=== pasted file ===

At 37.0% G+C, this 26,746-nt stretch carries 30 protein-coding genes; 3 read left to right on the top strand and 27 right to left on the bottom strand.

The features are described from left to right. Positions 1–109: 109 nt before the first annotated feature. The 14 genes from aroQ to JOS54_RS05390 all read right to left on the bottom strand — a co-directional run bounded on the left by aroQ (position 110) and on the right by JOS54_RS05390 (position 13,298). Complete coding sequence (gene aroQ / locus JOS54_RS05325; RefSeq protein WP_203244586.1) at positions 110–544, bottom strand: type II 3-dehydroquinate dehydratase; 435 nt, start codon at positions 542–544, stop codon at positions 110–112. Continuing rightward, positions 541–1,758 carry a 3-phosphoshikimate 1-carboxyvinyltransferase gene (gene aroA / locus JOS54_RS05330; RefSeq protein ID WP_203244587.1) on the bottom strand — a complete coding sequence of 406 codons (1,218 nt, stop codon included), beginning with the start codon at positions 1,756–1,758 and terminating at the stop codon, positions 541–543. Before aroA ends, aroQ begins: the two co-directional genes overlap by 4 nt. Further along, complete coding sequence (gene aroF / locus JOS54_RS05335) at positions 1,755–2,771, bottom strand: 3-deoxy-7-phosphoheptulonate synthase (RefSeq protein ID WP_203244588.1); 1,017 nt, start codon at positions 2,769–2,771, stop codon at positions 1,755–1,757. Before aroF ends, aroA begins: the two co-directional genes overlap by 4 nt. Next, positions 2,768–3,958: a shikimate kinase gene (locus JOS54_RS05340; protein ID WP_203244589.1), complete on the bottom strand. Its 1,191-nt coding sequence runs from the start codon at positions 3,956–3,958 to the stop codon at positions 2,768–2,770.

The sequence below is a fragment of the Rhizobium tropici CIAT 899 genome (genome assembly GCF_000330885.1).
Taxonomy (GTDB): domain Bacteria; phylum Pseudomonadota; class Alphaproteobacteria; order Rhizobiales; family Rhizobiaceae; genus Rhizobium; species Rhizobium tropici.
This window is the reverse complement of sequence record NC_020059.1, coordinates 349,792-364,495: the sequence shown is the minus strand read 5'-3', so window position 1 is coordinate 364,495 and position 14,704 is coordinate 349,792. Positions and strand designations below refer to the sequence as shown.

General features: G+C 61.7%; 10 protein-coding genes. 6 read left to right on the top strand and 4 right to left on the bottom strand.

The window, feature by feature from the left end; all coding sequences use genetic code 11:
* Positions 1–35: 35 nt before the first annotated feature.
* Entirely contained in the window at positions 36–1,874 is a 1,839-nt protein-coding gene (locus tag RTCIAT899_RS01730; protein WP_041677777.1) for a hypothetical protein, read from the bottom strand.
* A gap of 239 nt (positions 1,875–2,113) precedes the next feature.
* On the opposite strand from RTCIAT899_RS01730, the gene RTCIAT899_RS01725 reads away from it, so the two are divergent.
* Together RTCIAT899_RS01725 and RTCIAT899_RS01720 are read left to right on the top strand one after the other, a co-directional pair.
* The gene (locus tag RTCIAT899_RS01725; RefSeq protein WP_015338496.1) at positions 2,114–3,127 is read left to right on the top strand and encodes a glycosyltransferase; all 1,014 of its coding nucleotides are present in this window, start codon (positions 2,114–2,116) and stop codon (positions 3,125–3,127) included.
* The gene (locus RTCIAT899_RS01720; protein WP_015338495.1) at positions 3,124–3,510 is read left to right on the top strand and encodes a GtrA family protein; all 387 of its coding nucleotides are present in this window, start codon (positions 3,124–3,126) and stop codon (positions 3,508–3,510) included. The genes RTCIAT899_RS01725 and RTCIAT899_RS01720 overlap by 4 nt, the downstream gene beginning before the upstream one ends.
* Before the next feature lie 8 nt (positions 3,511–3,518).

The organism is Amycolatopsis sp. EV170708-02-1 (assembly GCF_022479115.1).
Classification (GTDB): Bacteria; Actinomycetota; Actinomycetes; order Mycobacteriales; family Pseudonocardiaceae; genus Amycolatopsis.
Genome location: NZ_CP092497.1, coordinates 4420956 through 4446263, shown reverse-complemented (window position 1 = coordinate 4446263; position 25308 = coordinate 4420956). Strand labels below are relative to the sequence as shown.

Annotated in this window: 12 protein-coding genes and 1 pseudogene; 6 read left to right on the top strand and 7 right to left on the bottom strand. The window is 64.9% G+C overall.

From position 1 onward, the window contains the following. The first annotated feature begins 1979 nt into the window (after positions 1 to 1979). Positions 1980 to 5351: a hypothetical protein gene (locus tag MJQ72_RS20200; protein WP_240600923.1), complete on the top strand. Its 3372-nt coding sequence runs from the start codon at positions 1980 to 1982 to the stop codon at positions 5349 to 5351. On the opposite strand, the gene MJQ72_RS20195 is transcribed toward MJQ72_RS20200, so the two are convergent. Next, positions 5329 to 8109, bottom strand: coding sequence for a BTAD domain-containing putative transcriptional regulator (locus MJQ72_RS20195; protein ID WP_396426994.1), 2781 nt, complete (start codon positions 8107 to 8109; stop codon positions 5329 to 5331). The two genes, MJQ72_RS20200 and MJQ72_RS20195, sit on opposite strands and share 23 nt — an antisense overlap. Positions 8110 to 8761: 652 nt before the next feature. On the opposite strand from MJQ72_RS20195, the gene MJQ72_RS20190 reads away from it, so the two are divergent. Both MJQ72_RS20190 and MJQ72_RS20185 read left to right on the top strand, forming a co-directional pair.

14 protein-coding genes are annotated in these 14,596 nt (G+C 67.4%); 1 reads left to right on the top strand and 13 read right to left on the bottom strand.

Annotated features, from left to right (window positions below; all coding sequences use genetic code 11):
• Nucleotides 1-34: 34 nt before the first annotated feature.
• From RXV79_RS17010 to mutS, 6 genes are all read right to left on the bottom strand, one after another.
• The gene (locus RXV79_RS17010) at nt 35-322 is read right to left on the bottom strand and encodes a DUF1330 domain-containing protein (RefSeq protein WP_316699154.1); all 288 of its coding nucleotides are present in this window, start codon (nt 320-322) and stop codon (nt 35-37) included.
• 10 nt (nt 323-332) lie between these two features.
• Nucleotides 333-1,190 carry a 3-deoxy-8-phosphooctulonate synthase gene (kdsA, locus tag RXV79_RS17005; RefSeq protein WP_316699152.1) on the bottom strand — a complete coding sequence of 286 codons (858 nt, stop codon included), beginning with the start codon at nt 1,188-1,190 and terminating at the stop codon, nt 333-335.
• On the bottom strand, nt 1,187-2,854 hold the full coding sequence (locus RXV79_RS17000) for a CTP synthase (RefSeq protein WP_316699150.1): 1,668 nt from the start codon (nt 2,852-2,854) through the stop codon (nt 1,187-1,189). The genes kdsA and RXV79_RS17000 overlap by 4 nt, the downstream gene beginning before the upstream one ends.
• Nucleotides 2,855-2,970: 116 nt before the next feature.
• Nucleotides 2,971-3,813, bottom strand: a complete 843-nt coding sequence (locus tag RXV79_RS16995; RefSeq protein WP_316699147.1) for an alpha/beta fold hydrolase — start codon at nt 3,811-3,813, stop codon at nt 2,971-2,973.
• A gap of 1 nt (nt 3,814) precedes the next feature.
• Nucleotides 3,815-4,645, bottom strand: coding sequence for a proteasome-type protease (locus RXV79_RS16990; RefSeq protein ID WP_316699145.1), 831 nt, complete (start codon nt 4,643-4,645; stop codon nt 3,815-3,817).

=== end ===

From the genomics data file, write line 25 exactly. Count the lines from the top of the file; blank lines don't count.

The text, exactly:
• The gene (locus RXV79_RS17010) at nt 35-322 is read right to left on the bottom strand and encodes a DUF1330 domain-containing protein (RefSeq protein WP_316699154.1); all 288 of its coding nucleotides are present in this window, start codon (nt 320-322) and stop codon (nt 35-37) included.